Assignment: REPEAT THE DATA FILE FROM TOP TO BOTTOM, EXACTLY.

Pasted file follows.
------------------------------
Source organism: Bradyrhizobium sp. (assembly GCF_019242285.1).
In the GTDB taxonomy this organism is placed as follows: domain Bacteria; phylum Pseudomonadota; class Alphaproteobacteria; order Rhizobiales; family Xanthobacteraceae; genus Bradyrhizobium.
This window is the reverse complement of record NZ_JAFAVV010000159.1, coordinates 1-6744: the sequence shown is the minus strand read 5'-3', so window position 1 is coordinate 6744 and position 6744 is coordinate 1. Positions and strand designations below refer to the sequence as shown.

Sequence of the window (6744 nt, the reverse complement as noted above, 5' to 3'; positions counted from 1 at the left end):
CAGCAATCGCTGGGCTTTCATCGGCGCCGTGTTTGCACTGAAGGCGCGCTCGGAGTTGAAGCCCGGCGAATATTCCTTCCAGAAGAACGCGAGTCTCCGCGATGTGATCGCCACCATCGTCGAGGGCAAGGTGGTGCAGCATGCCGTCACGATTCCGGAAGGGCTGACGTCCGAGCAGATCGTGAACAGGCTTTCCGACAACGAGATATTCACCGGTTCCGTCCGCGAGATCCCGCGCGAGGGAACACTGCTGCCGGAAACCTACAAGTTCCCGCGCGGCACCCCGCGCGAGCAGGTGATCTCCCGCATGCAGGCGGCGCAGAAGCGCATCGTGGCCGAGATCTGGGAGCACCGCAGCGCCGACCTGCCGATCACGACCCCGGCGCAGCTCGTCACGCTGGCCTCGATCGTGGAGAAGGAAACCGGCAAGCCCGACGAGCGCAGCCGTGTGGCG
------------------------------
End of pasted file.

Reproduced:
Source organism: Bradyrhizobium sp. (assembly GCF_019242285.1).
In the GTDB taxonomy this organism is placed as follows: domain Bacteria; phylum Pseudomonadota; class Alphaproteobacteria; order Rhizobiales; family Xanthobacteraceae; genus Bradyrhizobium.
This window is the reverse complement of record NZ_JAFAVV010000159.1, coordinates 1-6744: the sequence shown is the minus strand read 5'-3', so window position 1 is coordinate 6744 and position 6744 is coordinate 1. Positions and strand designations below refer to the sequence as shown.

Sequence of the window (6744 nt, the reverse complement as noted above, 5' to 3'; positions counted from 1 at the left end):
CAGCAATCGCTGGGCTTTCATCGGCGCCGTGTTTGCACTGAAGGCGCGCTCGGAGTTGAAGCCCGGCGAATATTCCTTCCAGAAGAACGCGAGTCTCCGCGATGTGATCGCCACCATCGTCGAGGGCAAGGTGGTGCAGCATGCCGTCACGATTCCGGAAGGGCTGACGTCCGAGCAGATCGTGAACAGGCTTTCCGACAACGAGATATTCACCGGTTCCGTCCGCGAGATCCCGCGCGAGGGAACACTGCTGCCGGAAACCTACAAGTTCCCGCGCGGCACCCCGCGCGAGCAGGTGATCTCCCGCATGCAGGCGGCGCAGAAGCGCATCGTGGCCGAGATCTGGGAGCACCGCAGCGCCGACCTGCCGATCACGACCCCGGCGCAGCTCGTCACGCTGGCCTCGATCGTGGAGAAGGAAACCGGCAAGCCCGACGAGCGCAGCCGTGTGGCG